Abdulrazaq Mungadi, Gombe
Severe malnutrition is currently on rampage in Gombe State. Here, like in most parts of the country ravaged by poverty, ignorance, insufficient healthcare education, decline in healthcare budget, the red lines are everywhere. Catastrophe is only waiting to happen.
Evidence of the impending doom in the state is manifesting in the hungry eyes of hundreds of severely malnourished children. They now are at risk of dying following the increasingly non- availability of the Ready-To-Use-Therapeutic-Food (RUTF), in the various Community-based Management of Acute Malnutrition (CMAM) centres in the state.
The non-availability of the highly proteinous food is traceable to funding between the donor agency, United Nations International Emergency Children Fund (UNICEF) and the counterpart funds providers. A visit to the centres reveals a painful picture. Sick and unwell, the children hang weightlessly on the shoulders of their mothers, sometimes strapped with lean fabrics and sometimes held with the quivering hands of their parents.
When they managed to walk, they pace unsteadily around the premises of the CMAM facilities, looking emaciated and weak, looking onto a world that seems to care less about their misfortune. Fatsuma Mohammed, mother of 17-year-old Ahmadu, is an example of this hopelessness. She had visited the clinic for routine immunization for her boy, but was referred to the CMAM centre.
With a weight of 5.2kg, health experts told her that her boy was already in the red zone and was in need of urgent attention. But getting the life saving food has not been that easy for her. She noted that since April 2019, she has been coming from Kurba in Yamaltu Deba Local Government Area to Gombe, the state capital.
She regretted that her ignorance was responsible for the current status of things, pointing out that she has no knowledge of the nature of her son’s sickness and how to go about it when she first noticed that he was losing weight. She has been treating her child in the traditional way until she visited the immunization centre, where she was eventually referred to the centre.
Fatsuma Babangida is the mother of Fatima, another severely malnourished child. She expressed ignorance about exclusive breastfeeding, declaring that they were not informed or taught about it during their antenatal. She added right from birth, they had introduced their eight-month-old baby to whatever the family eats at home or could afford.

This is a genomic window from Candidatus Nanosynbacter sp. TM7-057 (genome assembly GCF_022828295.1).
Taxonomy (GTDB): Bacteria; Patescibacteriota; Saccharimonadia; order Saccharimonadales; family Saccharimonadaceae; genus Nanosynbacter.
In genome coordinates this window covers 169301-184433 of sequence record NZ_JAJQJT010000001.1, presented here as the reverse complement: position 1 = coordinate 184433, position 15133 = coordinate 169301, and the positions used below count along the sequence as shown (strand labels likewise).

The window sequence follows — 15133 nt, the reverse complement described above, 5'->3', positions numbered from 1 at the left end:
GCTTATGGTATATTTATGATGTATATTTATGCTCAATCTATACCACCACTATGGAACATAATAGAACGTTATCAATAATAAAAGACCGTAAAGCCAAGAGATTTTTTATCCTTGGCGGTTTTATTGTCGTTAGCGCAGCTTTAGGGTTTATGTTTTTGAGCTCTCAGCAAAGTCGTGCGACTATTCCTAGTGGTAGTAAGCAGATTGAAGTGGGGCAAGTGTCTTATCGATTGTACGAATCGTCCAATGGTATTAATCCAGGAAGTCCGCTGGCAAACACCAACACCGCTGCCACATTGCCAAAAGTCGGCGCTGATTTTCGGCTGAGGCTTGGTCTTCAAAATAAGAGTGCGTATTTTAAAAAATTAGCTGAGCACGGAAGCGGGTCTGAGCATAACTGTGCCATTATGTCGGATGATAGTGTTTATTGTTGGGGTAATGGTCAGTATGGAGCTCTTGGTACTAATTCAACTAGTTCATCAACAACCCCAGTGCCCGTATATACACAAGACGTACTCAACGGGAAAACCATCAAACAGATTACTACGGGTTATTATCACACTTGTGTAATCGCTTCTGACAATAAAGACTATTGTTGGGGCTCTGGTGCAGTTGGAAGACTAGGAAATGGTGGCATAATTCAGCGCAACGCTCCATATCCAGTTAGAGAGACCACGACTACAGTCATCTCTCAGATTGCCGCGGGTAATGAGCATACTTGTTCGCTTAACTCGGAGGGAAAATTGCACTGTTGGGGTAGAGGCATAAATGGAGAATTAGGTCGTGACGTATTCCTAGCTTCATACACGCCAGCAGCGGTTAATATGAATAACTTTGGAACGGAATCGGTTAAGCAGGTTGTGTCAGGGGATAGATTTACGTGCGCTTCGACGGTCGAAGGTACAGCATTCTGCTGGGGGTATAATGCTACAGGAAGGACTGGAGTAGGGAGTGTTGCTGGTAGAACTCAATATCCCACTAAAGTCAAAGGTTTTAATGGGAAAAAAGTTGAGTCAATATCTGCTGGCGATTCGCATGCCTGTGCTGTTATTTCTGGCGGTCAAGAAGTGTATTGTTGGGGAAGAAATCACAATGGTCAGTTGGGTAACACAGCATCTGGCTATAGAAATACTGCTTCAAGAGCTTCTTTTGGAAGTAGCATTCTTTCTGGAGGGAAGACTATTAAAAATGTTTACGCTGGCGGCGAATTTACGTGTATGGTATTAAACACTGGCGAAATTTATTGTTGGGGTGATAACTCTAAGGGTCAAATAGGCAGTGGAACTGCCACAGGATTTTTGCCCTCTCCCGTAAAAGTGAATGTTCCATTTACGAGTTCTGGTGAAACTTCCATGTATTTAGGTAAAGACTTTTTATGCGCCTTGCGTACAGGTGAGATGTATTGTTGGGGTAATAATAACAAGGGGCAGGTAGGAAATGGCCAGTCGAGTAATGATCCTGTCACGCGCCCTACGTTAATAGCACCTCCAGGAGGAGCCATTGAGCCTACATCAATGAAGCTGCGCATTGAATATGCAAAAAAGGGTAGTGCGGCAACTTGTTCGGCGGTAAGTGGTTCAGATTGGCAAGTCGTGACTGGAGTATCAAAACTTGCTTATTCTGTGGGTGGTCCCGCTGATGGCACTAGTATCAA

Some four or five months ago, speculations about the intended suspension of the supply of the highly essential therapeutic food started making round, a situation that sparked off anxiety in the state.
The Nutrition Officer, Gombe Local Government, Mallam Mohammed Bawa, admitted that they used to receive an average of 250 and 300 cases every month. He disclosed that in between the period of the stoppage until Friday, July 19, 2019, when they had a fresh supply of the RUTF, things were actually very bad.
“We took delivery of just stock of 500hundred cartoons of the RUTF on Monday, July 22, 2019,” Muhammad said with renewed optimism that the worst is over. He expressed fear that this stock may be the last supply as the donor body, UNICEF, has indicated its unwillingness to continue with the supply. He said government must act now as the stock may only last for two months, considering the high patronage for the food.
A stakeholder, Malam Alhassan Yahya, said cases of acute malnutrition have only but doubled in the recent times. He appealed to all stakeholders in the provision of the therapeutic food to redouble their efforts. He called on government to revisit the issue of acute malnutrition.
Meanwhile, Governor Muhammadu Inuwa Yaya has restated his commitment to the provision of healthcare to the people. He disclosed at the disbursement of N118.9 million to 36 health care facilities in Akko and Billiri local governments that he would establish the centre in each of the 114 wards of the state:
“Providing health institutions closer to the less privilege is the way of bringing lasting solutions to the issue of maternal and child health. Money is being disbursed under the Nigeria and State Health Investment Project (NSHIP), a World Bank funded project, aimed at improving maternal and child healthcare.
“The money was for the purchase of essential drugs and improvement of critical infrastructure, the governor said while adding that that the money would be disbursed every quarter based on performance of each of the facilities.”